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INTERNATIONAL ANGIOLOGY

A Journal on Angiology


Official Journal of the International Union of Angiology, the International Union of Phlebology and the Central European Vascular Forum
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International Angiology 2006 March;25(1):84-9

Copyright © 2006 EDIZIONI MINERVA MEDICA

language: English

Recurrent arterial thromboses in a woman with heparin induced thrombocytopenia, successfully managed with iloprost followed by clopidogrel. An alternative therapeutic option for heparin induced thrombocytopenia type II syndrome

Megalopoulos A. 1, Vasiliadis K. 1, Tsachalis T. 1, Tsalis K. 1, Blouhos K. 1, Alexandridou S. 2, Betsis D. 1

1 Fourth Department of Surgery, Aristotle University of Thessaloniki, Thessaloniki, Greece 2 Department of Microbiology, G.P.H.T. G. Papanikolaou, Thessaloniki, Greece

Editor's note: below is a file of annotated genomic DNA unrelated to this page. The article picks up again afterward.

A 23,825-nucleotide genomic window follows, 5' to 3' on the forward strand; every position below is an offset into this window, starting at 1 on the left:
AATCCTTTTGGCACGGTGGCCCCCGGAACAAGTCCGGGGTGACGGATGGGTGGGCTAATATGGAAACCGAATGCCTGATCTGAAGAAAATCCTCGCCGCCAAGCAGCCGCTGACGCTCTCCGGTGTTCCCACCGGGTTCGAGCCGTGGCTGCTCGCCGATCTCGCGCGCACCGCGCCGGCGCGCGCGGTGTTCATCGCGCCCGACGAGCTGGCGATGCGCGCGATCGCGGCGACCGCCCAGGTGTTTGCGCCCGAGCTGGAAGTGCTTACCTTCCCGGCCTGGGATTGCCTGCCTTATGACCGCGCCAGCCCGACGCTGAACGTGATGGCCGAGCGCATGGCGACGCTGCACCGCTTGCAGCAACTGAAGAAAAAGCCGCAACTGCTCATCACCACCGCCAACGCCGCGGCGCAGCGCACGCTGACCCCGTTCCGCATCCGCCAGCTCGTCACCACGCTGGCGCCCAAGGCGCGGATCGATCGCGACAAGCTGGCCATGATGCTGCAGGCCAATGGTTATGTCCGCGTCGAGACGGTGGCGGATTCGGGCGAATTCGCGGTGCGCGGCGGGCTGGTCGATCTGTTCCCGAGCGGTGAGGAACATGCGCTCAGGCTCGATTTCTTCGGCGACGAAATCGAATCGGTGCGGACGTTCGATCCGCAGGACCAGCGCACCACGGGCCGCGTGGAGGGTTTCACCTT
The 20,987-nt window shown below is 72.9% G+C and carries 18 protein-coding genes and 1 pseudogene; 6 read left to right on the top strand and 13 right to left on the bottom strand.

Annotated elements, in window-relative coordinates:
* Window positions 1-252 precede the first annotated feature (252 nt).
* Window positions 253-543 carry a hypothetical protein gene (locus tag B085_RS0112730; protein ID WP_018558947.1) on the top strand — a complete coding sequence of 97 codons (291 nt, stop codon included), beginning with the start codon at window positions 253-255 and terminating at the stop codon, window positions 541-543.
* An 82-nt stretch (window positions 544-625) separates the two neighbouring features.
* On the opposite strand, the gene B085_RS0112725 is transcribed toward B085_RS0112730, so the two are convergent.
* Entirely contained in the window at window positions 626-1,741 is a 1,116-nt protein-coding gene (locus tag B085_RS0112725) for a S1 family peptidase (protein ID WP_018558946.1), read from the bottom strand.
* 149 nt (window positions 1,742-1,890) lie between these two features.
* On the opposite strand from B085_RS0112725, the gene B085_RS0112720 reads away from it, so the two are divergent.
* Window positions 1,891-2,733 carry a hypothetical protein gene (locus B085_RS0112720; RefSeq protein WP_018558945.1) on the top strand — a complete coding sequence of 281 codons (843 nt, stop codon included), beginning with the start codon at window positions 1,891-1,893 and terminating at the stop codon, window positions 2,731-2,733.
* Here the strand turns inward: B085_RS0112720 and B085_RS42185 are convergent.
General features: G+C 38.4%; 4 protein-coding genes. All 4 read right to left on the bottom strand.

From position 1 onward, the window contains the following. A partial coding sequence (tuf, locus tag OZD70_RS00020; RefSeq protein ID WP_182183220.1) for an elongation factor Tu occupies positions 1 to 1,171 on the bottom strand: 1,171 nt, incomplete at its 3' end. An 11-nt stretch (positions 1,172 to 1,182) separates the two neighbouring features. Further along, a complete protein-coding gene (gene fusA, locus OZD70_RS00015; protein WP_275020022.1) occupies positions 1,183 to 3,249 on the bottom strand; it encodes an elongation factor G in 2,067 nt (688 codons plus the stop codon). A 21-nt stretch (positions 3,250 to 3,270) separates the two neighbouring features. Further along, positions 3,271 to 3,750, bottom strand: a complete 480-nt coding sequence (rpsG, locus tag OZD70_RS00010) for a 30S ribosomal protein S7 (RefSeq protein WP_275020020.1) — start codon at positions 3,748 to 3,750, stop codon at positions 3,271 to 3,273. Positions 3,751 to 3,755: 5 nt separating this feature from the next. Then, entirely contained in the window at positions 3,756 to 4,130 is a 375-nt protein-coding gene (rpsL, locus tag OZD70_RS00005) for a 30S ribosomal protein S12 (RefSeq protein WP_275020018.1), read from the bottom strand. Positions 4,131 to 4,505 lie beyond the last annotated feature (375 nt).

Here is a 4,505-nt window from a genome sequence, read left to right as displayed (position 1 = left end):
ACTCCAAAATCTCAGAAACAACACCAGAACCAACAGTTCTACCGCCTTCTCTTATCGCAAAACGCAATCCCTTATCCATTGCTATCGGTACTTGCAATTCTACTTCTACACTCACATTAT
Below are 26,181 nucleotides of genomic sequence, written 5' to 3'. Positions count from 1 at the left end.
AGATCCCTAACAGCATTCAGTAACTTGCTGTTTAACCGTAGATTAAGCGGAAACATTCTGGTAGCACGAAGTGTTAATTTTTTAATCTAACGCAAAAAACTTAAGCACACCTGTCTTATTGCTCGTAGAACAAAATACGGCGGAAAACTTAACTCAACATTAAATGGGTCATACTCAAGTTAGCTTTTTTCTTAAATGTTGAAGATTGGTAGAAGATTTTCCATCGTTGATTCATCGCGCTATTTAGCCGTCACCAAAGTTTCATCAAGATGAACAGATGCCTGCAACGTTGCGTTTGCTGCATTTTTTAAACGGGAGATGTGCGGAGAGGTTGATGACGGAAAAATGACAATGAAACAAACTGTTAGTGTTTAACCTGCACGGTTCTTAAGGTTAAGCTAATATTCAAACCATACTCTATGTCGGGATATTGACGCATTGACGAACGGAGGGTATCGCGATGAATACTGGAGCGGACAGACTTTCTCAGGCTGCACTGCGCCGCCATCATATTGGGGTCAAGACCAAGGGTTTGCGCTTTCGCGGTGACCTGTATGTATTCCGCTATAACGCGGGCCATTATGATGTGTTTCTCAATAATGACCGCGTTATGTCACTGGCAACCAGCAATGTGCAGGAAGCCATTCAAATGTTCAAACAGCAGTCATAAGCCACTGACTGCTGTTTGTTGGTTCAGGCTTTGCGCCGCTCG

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In its more severe form heparin induced thrombocytopenia (HIT) is a rare immune mediated complication of heparin administration that potentially has catastrophic results, and significant mortality. In view of the severity of this condition it is important for the clinician to maintain a high index of suspicion and get alerted to the HIT syndrome by the precocity of platelet count decrease in any patient group, and especially in those previously exposed to heparin. We report on a 72-year-old woman who developed HIT syndrome that was complicated by recurrent arterial thromboses after receiving postoperative antithrombotic prophylaxis with tinzaparin, a low molecular weight heparin. The patient was successfully treated with iloprost (Ilomedin®, iloprost tromethamine, Schering) a stable prostacyclin analogue, at the acute phase of the syndrome, followed by long-term treatment with clopidogrel (Plavix®, clopidogrel bisulfate, Sanofi) an inhibitor of adenosine diphosphate (ADP) receptor. Although direct thrombin inhibitors have been proven to be effective for the treatment of HIT thrombosis, they do not completely eliminate the morbidity and mortality of this disorder. Our case report suggests that antithrombotic treatment by targeting of the activated platelets with a potent platelet inhibitor during the acute phase of type II HIT syndrome followed by long- term administration of oral anticoagulation may be an additional, safe and effective therapeutic alternative that merits to be systematically studied.

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